5. A role for activated Cdc42 in glioblastoma multiforme invasion

    PubMed Central

    Okura, Hidehiro; Golbourn, Brian J.; Shahzad, Uswa; Agnihotri, Sameer; Sabha, Nesrin; Krieger, Jonathan R.; Figueiredo, Carlyn A.; Chalil, Alan; Landon-Brace, Natalie; Riemenschneider, Alexandra; Arai, Hajime; Smith, Christian A.; Xu, Songli; Kaluz, Stefan; Marcus, Adam I.; Van Meir, Erwin G.; Rutka, James T.

    2016-01-01

    Cdc42 is a Rho-GTPase which plays a major role in regulating cell polarity and migration by specifying the localization of filopodia. However, the role of Cdc42 in GBM invasion has not been thoroughly investigated. We generated stable doxycycline-inducible clones expressing wild type (WT)-, constitutively active (CA)-, and dominant negative (DN)-Cdc42 in three different human glioma cell lines. Expression of CA-Cdc42 significantly increased the migration and invasive properties of malignant glioma cells compared to WT and DN-Cdc42 cell clones, and this was accompanied by a greater number of filopodia and focal adhesion structures which co-localize with phosphorylated focal adhesion kinase (FAK). By mass spectrometry and immunoprecipitation studies, we demonstrated that activated Cdc42 binds to IQGAP1. When implanted orthotopically in mice, the CA-Cdc42 expressing glioma cells exhibited enhanced local migration and invasion, and led to larger tumors, which significantly reduced survival. Using the Cancer Genome Atlas dataset, we determined that high Cdc42 expression is associated with poorer progression free survival, and that Cdc42 expression is highest in the proneural and neural subgroups of GBM. In summary, our studies demonstrate that activated Cdc42 is a critical determinant of the migratory and invasive phenotype of malignant gliomas, and that its effect may be mediated, at least in part, through its interaction with IQGAP1 and phosphorylated FAK. PMID:27486972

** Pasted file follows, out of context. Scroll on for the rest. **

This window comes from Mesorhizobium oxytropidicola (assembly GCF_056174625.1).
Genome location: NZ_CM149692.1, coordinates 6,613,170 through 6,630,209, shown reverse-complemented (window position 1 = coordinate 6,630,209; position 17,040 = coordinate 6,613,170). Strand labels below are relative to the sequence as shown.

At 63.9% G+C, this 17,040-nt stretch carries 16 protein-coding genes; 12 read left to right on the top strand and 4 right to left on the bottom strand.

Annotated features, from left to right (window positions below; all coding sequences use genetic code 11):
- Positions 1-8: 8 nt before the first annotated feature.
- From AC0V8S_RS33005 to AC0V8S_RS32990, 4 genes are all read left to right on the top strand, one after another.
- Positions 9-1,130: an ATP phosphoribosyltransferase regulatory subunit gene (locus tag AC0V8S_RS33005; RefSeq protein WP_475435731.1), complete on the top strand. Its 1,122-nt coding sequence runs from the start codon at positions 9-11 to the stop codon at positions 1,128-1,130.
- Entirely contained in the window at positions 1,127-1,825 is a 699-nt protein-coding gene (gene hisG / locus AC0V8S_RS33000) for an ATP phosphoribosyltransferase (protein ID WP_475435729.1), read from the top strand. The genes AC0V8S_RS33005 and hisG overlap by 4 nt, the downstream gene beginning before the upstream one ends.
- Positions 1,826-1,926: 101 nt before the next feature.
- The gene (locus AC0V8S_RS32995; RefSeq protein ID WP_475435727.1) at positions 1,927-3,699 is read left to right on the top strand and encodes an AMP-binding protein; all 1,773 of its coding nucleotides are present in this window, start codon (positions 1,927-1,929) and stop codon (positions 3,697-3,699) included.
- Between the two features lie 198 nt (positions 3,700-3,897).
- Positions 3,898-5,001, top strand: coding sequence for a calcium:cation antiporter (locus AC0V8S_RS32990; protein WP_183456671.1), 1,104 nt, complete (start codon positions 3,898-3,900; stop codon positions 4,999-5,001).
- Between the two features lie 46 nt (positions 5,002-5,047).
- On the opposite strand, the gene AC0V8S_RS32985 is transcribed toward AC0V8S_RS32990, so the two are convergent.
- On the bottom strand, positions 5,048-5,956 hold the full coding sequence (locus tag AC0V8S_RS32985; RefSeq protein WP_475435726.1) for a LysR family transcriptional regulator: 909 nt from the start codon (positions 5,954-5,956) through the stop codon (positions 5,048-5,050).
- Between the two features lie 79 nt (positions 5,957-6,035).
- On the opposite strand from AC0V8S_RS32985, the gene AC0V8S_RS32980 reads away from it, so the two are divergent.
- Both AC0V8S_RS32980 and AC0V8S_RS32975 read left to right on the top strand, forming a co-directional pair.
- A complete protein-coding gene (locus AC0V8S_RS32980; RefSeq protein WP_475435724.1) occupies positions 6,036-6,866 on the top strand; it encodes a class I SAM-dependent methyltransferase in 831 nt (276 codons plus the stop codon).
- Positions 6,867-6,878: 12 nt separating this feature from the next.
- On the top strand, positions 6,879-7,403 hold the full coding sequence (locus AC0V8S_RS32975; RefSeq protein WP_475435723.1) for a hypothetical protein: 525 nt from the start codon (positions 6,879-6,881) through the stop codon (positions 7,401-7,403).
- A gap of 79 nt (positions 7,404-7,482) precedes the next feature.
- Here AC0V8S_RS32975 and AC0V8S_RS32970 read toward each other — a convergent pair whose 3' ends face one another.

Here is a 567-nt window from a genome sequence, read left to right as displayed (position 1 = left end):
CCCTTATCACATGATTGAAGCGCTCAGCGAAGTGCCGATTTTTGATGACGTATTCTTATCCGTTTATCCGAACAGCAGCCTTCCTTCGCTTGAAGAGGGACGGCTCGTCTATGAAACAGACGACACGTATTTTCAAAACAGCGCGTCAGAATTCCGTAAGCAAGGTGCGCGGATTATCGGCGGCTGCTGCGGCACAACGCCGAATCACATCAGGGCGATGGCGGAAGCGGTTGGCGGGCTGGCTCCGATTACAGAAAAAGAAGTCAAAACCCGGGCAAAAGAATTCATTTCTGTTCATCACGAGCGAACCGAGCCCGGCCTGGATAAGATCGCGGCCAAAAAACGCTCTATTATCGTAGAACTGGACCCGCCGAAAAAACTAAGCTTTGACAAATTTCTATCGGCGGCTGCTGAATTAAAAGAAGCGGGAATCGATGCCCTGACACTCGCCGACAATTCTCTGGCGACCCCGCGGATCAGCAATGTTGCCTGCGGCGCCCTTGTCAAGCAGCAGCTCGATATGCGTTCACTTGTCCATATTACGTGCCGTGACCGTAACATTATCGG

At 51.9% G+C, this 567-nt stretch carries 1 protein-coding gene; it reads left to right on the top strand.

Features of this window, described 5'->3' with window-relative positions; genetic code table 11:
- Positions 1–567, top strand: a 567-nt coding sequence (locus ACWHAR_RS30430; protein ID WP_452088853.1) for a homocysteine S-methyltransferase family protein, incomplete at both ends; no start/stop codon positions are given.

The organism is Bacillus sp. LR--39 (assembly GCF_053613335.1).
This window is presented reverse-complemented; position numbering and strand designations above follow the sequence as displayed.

6. The nucleotide switch in Cdc42 modulates coupling between the GTPase-binding and allosteric equilibria of Wiskott–Aldrich syndrome protein

    PubMed Central

    Leung, Daisy W.; Rosen, Michael K.

    2005-01-01

    The GTP/GDP nucleotide switch in Ras superfamily GTPases generally involves differential affinity toward downstream effectors, with the GTP-bound state having a higher affinity for effector than the GDP-bound state. We have developed a quantitative model of allosteric regulation of the Wiskott–Aldrich syndrome protein (WASP) by the Rho GTPase Cdc42 to better understand how GTPase binding is coupled to effector activation. The model accurately predicts WASP affinity for Cdc42, activity toward Arp2/3 complex, and activation by Cdc42 as functions of a two-state allosteric equilibrium in WASP. The ratio of GTPase affinities for the inactive and active states of WASP is appreciably larger for Cdc42–GTP than for Cdc42–GDP. The greater ability to distinguish between the two states of WASP makes Cdc42–GTP a full WASP agonist, whereas Cdc42–GDP is only a partial agonist. Thus, the nucleotide switch controls not only the affinity of Cdc42 for its effector but also the efficiency of coupling between the Cdc42-binding and allosteric equilibria in WASP. This effect can ensure high fidelity and specificity in Cdc42 signaling in crowded membrane environments. PMID:15821030